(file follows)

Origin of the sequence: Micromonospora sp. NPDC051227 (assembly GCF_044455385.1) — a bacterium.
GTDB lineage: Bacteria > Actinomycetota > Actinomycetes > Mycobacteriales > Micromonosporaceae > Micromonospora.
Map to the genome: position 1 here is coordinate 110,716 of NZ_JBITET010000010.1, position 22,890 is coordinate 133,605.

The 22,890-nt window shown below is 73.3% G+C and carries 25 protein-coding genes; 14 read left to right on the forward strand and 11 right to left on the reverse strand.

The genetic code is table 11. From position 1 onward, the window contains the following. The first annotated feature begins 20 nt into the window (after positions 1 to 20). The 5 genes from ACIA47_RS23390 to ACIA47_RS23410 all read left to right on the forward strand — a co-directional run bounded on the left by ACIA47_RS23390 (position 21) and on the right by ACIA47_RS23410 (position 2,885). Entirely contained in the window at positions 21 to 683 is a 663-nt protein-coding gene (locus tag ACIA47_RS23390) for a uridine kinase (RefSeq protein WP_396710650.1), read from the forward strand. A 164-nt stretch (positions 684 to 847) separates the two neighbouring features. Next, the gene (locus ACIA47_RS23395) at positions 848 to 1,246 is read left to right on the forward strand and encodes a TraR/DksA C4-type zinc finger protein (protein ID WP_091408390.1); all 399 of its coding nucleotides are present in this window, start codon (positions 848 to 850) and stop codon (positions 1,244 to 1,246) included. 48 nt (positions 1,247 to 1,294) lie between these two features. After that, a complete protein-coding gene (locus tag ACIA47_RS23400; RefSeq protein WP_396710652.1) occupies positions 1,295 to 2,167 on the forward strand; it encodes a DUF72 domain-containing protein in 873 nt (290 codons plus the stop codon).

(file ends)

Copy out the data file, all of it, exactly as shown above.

Origin of the sequence: Micromonospora sp. NPDC051227 (assembly GCF_044455385.1) — a bacterium.
GTDB lineage: Bacteria > Actinomycetota > Actinomycetes > Mycobacteriales > Micromonosporaceae > Micromonospora.
Map to the genome: position 1 here is coordinate 110,716 of NZ_JBITET010000010.1, position 22,890 is coordinate 133,605.

The 22,890-nt window shown below is 73.3% G+C and carries 25 protein-coding genes; 14 read left to right on the forward strand and 11 right to left on the reverse strand.

The genetic code is table 11. From position 1 onward, the window contains the following. The first annotated feature begins 20 nt into the window (after positions 1 to 20). The 5 genes from ACIA47_RS23390 to ACIA47_RS23410 all read left to right on the forward strand — a co-directional run bounded on the left by ACIA47_RS23390 (position 21) and on the right by ACIA47_RS23410 (position 2,885). Entirely contained in the window at positions 21 to 683 is a 663-nt protein-coding gene (locus tag ACIA47_RS23390) for a uridine kinase (RefSeq protein WP_396710650.1), read from the forward strand. A 164-nt stretch (positions 684 to 847) separates the two neighbouring features. Next, the gene (locus ACIA47_RS23395) at positions 848 to 1,246 is read left to right on the forward strand and encodes a TraR/DksA C4-type zinc finger protein (protein ID WP_091408390.1); all 399 of its coding nucleotides are present in this window, start codon (positions 848 to 850) and stop codon (positions 1,244 to 1,246) included. 48 nt (positions 1,247 to 1,294) lie between these two features. After that, a complete protein-coding gene (locus tag ACIA47_RS23400; RefSeq protein WP_396710652.1) occupies positions 1,295 to 2,167 on the forward strand; it encodes a DUF72 domain-containing protein in 873 nt (290 codons plus the stop codon).